Auditors in Michigan, USA, are calling for a clampdown on lottery retailers who purchase winning tickets from players, at a discounted price, and claim the prizes for themselves.
The practice is illegal according to state laws, but many retailers are still happy to take advantage of players who dare not claim their prizes because they owe back taxes or have other debts they do not wish to pay.
A recent audit reveals 37 store owners cashed nearly $3.6 million worth of tickets in 2012 and 2013. One retailer alone collected 107 prizes last year that had a combined value of $346,312.
Auditors also discovered six of the offending store owners had failed to report $509,211 in winnings when they filed their tax forms in 2012.
The Auditor General said: "We recommend that the Lottery Bureau sufficiently identify and investigate lottery retail owners who repurchased winning lottery tickets—likely at a discount."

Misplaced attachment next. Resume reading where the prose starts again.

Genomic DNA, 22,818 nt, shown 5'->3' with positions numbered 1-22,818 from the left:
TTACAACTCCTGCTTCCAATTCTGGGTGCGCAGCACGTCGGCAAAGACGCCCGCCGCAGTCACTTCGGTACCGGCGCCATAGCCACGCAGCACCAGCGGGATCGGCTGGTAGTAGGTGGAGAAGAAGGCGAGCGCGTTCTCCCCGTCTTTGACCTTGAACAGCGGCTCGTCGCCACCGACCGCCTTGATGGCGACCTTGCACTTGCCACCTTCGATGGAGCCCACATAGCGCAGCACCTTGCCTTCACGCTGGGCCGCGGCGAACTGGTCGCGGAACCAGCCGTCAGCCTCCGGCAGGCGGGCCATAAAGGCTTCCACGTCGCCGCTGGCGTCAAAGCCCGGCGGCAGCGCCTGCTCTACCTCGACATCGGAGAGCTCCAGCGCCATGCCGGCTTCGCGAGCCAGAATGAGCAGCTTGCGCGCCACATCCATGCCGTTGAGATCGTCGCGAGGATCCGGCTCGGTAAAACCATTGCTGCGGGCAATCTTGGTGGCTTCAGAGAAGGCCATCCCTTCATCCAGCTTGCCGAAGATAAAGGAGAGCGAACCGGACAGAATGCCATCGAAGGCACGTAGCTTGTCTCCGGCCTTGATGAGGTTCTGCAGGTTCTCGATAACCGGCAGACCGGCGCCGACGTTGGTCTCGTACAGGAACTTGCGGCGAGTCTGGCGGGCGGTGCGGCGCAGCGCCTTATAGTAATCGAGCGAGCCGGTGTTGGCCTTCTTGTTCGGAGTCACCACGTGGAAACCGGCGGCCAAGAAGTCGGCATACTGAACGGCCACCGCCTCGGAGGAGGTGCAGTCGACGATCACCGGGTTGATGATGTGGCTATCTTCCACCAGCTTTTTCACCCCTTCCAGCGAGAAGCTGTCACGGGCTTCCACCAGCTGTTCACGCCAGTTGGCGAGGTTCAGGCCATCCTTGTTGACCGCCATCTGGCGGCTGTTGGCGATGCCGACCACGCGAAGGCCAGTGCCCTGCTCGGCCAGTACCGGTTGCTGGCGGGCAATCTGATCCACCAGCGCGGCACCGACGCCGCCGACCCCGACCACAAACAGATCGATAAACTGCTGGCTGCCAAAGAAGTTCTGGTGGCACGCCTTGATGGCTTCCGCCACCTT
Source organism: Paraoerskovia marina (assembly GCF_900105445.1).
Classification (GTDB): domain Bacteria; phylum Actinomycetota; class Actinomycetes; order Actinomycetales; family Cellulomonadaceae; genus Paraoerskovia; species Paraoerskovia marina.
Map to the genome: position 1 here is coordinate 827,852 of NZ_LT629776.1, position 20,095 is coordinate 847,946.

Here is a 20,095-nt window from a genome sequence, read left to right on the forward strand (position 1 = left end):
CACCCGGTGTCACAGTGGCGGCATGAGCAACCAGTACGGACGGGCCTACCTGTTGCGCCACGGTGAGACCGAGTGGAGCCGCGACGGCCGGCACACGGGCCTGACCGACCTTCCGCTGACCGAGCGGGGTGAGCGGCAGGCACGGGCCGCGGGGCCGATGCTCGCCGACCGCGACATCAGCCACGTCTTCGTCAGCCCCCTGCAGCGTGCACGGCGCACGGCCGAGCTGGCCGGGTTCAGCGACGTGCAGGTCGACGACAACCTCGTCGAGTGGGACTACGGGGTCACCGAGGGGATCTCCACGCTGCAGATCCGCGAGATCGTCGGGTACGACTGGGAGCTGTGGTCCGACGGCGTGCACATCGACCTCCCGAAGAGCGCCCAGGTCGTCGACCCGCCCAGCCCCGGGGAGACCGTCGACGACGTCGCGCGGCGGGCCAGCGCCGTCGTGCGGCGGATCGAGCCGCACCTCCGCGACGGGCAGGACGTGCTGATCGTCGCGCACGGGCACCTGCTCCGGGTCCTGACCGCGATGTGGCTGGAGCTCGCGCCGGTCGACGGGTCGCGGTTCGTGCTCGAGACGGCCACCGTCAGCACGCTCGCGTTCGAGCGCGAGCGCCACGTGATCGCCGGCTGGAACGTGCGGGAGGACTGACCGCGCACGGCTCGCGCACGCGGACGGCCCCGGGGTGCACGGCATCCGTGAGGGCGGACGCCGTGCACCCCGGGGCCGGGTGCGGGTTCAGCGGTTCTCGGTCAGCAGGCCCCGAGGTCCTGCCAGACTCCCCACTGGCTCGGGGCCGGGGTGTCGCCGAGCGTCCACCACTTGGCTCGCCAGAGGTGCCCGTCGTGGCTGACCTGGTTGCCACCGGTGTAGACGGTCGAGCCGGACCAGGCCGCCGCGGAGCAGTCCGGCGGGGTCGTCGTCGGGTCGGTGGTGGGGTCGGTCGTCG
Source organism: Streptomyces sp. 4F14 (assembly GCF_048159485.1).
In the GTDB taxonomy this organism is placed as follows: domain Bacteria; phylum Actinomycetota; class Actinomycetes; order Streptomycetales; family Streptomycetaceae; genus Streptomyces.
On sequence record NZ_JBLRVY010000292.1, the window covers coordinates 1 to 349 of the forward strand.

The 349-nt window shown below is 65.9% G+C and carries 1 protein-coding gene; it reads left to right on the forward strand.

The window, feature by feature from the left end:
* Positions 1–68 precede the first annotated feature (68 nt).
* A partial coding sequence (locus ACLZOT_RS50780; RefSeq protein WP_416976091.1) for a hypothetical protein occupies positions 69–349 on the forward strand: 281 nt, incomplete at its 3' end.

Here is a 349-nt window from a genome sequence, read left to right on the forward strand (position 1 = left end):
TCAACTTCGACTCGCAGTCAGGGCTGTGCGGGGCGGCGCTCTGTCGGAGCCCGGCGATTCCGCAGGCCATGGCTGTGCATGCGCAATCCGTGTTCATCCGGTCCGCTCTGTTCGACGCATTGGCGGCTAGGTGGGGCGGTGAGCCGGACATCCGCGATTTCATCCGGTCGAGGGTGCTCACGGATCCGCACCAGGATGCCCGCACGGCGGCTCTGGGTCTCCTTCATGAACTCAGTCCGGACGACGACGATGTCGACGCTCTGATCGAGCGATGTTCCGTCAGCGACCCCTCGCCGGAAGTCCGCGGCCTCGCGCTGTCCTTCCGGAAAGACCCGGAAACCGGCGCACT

The Michigan State Lottery responded to the auditor's findings by pointing out there are over 11,000 retailers selling lottery games and stressed the practice of "discounting" is also an issue in many other states.
Nonetheless, the lottery has stated its intention to police retailers more aggressively in the future and instigate an investigation of any retailers that turn in more than 20 tickets per year that are worth over $20,000. As a further counter measure against discounting winners will also be asked to reveal how they obtained their tickets.
The Michigan Lottery stated 13 retailers have been disciplined as a result of the audit.